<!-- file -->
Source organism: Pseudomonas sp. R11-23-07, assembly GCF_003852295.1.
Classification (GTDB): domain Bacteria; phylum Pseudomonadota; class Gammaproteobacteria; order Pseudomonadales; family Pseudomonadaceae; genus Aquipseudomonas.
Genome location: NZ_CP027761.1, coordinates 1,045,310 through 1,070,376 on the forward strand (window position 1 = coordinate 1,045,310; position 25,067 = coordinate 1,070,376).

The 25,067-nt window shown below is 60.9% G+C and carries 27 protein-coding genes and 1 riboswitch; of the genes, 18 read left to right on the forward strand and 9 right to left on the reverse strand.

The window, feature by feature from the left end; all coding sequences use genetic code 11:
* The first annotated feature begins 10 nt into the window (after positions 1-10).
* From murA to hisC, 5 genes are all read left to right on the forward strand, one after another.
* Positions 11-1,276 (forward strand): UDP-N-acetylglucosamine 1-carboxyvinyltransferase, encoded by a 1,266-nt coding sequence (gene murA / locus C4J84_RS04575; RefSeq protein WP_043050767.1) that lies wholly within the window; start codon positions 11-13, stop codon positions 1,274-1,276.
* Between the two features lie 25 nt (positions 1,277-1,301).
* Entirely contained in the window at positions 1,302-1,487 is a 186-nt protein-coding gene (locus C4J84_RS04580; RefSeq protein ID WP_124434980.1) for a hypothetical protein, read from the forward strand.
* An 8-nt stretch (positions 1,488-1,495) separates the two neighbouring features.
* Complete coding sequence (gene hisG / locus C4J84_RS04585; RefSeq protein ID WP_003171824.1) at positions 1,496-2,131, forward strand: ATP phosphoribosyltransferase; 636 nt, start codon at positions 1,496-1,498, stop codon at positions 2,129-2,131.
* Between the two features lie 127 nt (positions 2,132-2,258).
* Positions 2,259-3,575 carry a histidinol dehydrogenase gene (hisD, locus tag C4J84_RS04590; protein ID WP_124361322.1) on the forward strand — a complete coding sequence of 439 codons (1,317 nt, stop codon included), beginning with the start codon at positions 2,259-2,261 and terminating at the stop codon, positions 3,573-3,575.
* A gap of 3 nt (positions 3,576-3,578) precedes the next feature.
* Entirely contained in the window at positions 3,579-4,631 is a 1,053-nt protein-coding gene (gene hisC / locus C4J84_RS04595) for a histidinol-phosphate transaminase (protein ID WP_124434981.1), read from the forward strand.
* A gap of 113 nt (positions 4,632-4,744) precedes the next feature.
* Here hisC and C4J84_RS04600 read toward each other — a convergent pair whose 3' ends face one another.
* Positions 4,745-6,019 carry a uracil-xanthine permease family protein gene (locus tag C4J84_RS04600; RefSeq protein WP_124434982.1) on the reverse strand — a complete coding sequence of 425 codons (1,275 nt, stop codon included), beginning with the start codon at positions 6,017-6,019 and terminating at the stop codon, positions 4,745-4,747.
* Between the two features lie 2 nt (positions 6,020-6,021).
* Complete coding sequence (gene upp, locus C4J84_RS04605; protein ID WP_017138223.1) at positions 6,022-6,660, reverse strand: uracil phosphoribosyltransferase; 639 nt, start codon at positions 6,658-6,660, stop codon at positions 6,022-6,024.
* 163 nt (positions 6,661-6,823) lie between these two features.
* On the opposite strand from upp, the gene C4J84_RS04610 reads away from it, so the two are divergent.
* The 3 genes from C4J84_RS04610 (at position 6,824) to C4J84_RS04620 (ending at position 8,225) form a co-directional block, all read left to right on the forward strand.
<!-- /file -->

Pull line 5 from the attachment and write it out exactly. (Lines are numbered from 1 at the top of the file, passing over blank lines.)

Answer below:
The window, feature by feature from the left end; all coding sequences use genetic code 11: